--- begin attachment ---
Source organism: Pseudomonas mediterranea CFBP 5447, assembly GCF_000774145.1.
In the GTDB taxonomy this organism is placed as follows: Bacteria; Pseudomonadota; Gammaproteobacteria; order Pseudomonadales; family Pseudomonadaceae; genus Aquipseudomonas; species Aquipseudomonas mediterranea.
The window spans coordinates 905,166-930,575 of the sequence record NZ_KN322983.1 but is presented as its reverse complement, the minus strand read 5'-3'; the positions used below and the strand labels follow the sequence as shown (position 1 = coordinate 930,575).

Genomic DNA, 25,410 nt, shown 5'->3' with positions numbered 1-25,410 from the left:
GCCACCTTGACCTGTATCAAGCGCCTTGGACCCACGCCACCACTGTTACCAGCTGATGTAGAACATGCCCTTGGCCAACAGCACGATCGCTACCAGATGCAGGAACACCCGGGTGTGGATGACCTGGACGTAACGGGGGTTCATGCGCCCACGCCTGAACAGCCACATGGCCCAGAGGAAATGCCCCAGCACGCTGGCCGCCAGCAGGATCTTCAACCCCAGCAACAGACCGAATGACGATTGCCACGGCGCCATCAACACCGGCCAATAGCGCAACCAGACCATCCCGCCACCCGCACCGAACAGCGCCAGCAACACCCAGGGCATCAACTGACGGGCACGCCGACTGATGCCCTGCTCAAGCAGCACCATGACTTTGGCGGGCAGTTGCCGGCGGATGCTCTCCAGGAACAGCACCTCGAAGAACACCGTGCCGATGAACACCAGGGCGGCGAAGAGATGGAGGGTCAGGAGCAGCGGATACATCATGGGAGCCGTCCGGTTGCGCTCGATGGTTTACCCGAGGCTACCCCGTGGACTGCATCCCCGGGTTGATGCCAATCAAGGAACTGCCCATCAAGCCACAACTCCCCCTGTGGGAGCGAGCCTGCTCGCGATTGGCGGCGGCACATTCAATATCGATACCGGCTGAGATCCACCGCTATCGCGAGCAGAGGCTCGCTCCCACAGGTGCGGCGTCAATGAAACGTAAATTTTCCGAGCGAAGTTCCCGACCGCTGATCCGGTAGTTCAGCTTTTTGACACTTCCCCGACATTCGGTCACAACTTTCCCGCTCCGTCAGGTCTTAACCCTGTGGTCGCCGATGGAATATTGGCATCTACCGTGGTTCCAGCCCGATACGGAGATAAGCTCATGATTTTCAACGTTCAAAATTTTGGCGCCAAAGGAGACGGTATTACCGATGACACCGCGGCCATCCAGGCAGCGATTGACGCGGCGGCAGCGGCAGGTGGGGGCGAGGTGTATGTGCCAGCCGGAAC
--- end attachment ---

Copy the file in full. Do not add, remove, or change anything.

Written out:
Source organism: Pseudomonas mediterranea CFBP 5447, assembly GCF_000774145.1.
In the GTDB taxonomy this organism is placed as follows: Bacteria; Pseudomonadota; Gammaproteobacteria; order Pseudomonadales; family Pseudomonadaceae; genus Aquipseudomonas; species Aquipseudomonas mediterranea.
The window spans coordinates 905,166-930,575 of the sequence record NZ_KN322983.1 but is presented as its reverse complement, the minus strand read 5'-3'; the positions used below and the strand labels follow the sequence as shown (position 1 = coordinate 930,575).

Genomic DNA, 25,410 nt, shown 5'->3' with positions numbered 1-25,410 from the left:
GCCACCTTGACCTGTATCAAGCGCCTTGGACCCACGCCACCACTGTTACCAGCTGATGTAGAACATGCCCTTGGCCAACAGCACGATCGCTACCAGATGCAGGAACACCCGGGTGTGGATGACCTGGACGTAACGGGGGTTCATGCGCCCACGCCTGAACAGCCACATGGCCCAGAGGAAATGCCCCAGCACGCTGGCCGCCAGCAGGATCTTCAACCCCAGCAACAGACCGAATGACGATTGCCACGGCGCCATCAACACCGGCCAATAGCGCAACCAGACCATCCCGCCACCCGCACCGAACAGCGCCAGCAACACCCAGGGCATCAACTGACGGGCACGCCGACTGATGCCCTGCTCAAGCAGCACCATGACTTTGGCGGGCAGTTGCCGGCGGATGCTCTCCAGGAACAGCACCTCGAAGAACACCGTGCCGATGAACACCAGGGCGGCGAAGAGATGGAGGGTCAGGAGCAGCGGATACATCATGGGAGCCGTCCGGTTGCGCTCGATGGTTTACCCGAGGCTACCCCGTGGACTGCATCCCCGGGTTGATGCCAATCAAGGAACTGCCCATCAAGCCACAACTCCCCCTGTGGGAGCGAGCCTGCTCGCGATTGGCGGCGGCACATTCAATATCGATACCGGCTGAGATCCACCGCTATCGCGAGCAGAGGCTCGCTCCCACAGGTGCGGCGTCAATGAAACGTAAATTTTCCGAGCGAAGTTCCCGACCGCTGATCCGGTAGTTCAGCTTTTTGACACTTCCCCGACATTCGGTCACAACTTTCCCGCTCCGTCAGGTCTTAACCCTGTGGTCGCCGATGGAATATTGGCATCTACCGTGGTTCCAGCCCGATACGGAGATAAGCTCATGATTTTCAACGTTCAAAATTTTGGCGCCAAAGGAGACGGTATTACCGATGACACCGCGGCCATCCAGGCAGCGATTGACGCGGCGGCAGCGGCAGGTGGGGGCGAGGTGTATGTGCCAGCCGGAAC